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Research Article | Open Access

Volume 2021 |Article ID 8342536 | https://doi.org/10.1155/2021/8342536

Pengyuan Li, Junyu Lu, Haishan Feng, "The Global Convergence of a Modified BFGS Method under Inexact Line Search for Nonconvex Functions", Mathematical Problems in Engineering, vol. 2021, Article ID 8342536, 9 pages, 2021. https://doi.org/10.1155/2021/8342536

# The Global Convergence of a Modified BFGS Method under Inexact Line Search for Nonconvex Functions

Accepted22 Apr 2021
Published06 May 2021

#### Abstract

Among the quasi-Newton algorithms, the BFGS method is often discussed by related scholars. However, in the case of inexact Wolfe line searches or even exact line search, the global convergence of the BFGS method for nonconvex functions is not still proven. Based on the aforementioned issues, we propose a new quasi-Newton algorithm to obtain a better convergence property; it is designed according to the following essentials: (1) a modified BFGS formula is designed to guarantee that inherits the positive definiteness of ; (2) a modified weak Wolfe–Powell line search is recommended; (3) a parabola, which is considered as the projection plane to avoid using the invalid direction, is proposed, and the next point is designed by a projection technique; (4) to obtain the global convergence of the proposed algorithm more easily, the projection point is used at all the next iteration points instead of the current modified BFGS update formula; and (5) the global convergence of the given algorithm is established under suitable conditions. Numerical results show that the proposed algorithm is efficient.

#### 1. Introduction

Considerwhere and . The multitudinous algorithms for (1) often use the following iterative formula:where is the current point, , is a step size, and is a search direction at . There exist many algorithms for (1) [19]. Davidon [10] pointed out that the quasi-Newton method is one of the most effective methods for solving nonlinear optimization problems. The idea of the quasi-Newton method is to use the first derivative to establish an approximate Hessian matrix in many iterations, and the approximation is updated by a low-rank matrix in each iteration. The primary quasi-Newton equation is as follows:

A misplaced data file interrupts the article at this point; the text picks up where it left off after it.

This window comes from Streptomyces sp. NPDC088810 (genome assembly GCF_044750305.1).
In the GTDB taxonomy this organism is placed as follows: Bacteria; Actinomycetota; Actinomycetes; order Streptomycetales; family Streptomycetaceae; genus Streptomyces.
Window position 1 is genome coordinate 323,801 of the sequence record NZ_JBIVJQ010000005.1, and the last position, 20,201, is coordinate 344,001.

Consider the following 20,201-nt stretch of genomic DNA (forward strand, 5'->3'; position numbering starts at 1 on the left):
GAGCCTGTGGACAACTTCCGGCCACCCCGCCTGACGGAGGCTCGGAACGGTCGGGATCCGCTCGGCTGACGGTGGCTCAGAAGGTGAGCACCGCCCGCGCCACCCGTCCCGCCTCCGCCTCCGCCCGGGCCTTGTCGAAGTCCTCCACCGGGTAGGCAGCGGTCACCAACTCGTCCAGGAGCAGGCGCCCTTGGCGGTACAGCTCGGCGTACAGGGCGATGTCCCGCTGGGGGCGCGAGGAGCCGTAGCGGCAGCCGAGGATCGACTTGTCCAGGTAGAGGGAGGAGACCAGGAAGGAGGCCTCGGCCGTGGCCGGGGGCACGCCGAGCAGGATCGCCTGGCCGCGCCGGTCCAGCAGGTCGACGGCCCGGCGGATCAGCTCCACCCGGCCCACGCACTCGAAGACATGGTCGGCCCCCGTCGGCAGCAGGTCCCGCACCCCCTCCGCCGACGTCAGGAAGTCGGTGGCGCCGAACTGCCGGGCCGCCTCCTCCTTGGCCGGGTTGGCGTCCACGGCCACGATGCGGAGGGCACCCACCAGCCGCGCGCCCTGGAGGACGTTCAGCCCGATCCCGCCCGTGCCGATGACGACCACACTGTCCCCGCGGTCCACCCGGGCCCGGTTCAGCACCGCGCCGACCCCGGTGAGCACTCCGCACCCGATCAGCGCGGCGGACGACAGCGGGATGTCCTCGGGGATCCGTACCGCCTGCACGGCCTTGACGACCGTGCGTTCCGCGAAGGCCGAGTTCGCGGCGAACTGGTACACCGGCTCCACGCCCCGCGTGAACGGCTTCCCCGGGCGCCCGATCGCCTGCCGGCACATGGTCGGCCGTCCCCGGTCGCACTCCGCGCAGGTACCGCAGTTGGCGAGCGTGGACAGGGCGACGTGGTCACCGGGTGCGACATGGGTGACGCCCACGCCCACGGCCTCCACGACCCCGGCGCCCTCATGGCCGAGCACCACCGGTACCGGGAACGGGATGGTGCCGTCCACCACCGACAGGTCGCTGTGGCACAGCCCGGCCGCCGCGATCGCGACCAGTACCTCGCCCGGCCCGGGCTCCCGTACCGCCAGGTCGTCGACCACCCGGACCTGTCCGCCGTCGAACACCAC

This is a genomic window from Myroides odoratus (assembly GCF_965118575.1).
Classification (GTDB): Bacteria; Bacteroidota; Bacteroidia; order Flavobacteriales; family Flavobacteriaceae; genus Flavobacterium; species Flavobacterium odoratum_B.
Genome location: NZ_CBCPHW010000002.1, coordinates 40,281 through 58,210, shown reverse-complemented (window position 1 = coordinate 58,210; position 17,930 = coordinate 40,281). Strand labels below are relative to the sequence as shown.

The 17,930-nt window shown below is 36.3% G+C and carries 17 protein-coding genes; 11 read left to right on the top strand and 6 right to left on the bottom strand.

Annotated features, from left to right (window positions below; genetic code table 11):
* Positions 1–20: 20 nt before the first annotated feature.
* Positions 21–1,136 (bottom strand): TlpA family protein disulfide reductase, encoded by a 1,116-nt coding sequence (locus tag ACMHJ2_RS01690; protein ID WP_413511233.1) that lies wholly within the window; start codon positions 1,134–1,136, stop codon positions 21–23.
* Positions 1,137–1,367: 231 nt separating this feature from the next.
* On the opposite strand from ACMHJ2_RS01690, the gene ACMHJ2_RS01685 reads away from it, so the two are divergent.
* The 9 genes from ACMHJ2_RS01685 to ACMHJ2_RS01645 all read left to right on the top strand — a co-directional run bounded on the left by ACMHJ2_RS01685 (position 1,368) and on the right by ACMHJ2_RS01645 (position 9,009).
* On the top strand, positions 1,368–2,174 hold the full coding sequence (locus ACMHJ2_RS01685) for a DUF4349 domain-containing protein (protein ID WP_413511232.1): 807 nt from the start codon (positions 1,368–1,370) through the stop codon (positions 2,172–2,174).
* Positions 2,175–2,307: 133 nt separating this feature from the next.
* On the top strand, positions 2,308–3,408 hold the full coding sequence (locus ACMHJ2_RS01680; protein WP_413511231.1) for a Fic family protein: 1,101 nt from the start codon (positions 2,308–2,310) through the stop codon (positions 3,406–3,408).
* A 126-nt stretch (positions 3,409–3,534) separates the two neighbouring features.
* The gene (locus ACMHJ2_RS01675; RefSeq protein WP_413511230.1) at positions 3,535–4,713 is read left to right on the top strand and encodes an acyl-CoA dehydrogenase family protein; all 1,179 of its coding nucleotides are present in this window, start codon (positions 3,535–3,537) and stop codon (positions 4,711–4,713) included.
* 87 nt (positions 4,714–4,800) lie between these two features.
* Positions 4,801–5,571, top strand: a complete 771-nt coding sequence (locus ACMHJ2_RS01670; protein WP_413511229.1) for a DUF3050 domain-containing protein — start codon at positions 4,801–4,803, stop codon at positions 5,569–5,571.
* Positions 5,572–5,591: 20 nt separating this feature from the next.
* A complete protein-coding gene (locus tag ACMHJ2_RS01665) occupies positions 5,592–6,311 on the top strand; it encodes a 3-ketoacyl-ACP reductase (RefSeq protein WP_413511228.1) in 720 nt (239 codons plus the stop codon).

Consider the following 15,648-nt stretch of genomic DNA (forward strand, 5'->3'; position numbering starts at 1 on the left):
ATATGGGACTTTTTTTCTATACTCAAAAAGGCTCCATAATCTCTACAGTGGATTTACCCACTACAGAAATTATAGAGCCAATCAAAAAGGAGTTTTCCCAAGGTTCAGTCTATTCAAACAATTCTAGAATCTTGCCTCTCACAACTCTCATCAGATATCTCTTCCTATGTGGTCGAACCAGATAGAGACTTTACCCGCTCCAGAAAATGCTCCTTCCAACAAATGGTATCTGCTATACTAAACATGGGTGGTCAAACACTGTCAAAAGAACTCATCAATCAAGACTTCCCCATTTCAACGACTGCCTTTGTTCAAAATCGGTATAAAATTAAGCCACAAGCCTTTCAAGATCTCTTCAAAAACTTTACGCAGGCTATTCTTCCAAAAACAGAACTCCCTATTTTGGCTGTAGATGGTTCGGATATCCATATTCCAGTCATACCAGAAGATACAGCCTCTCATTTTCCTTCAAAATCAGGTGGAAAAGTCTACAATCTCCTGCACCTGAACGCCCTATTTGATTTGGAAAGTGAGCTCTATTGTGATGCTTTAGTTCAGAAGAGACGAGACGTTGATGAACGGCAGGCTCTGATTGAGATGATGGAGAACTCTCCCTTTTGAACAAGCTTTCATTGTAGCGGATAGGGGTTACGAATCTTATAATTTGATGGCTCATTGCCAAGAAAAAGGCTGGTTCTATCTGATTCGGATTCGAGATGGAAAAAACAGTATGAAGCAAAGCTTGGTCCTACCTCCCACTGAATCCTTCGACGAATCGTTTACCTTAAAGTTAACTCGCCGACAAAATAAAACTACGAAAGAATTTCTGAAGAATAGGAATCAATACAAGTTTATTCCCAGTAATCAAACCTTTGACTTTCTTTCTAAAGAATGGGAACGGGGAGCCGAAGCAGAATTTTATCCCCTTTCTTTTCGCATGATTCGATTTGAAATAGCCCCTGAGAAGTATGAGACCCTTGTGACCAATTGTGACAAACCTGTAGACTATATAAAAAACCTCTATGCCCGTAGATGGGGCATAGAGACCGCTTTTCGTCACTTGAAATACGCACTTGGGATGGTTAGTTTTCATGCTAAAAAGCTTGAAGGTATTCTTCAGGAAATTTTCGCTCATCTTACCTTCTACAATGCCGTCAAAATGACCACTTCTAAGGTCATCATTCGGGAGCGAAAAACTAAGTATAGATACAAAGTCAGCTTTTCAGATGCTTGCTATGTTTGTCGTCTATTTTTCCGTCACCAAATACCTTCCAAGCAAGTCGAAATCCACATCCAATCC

The search direction of the quasi-Newton method is generated by the following equation:where is any given symmetric positive-definite matrix, , the Hessian approximation matrix is the quasi-Newton update matrix, and is the gradient of at . The BFGS (Broyden [11], Fletcher [12], Goldfarb [13], and Shanno [14]) method is one of the quasi-Newton line search methods and has great numerical stability. The famous BFGS update formula iswhich is effective for solving (1) [1518]. Powell [19] first proved that the BFGS method possesses global convergence for convex functions under Wolfe line search. Some global convergence results for the BFGS method for convex minimization problems can be found in [1926]. However, Dai [16] proposed a counterexample to illustrate that the standard BFGS method may not be applicable to nonconvex functions with Wolfe line search, and Mascarenhas [27] demonstrated the nonconvergence of the standard BFGS method even with exact line search. To verify the global convergence of the BFGS method for general functions, some modified BFGS methods [2831] have been also presented for nonconvex minimization problems. Aiming to obtain a better approximation of the objective function Hessian matrix, Wei et al. [32] proposed a new BFGS method, whose formula iswhere and , and the corresponding quasi-Newton equation is as follows:

For convex functions, convergence analysis of the new BFGS algorithm was given for weak Wolfe–Powell line search:where and .

Motivated by the above formula and other observations, Yuan and Wei [33] defined a modified quasi-Newton equation as follows:where and

It is obvious that if holds, then the quasi-Newton method is the method (7); otherwise, it is the standard BFGS method. Therefore, when holds, the modified quasi-Newton method (10) and the quasi-Newton method (6) have the same approximation of the Hessian matrix. Inspired by their views, we will demonstrate the global convergence of the modified BFGS (MBFGS) method (10) for nonconvex functions with the modified weak Wolfe–Powell (MWWP) line search [34], whose form is as follows:where , and . The parameter is different from that in paper [34].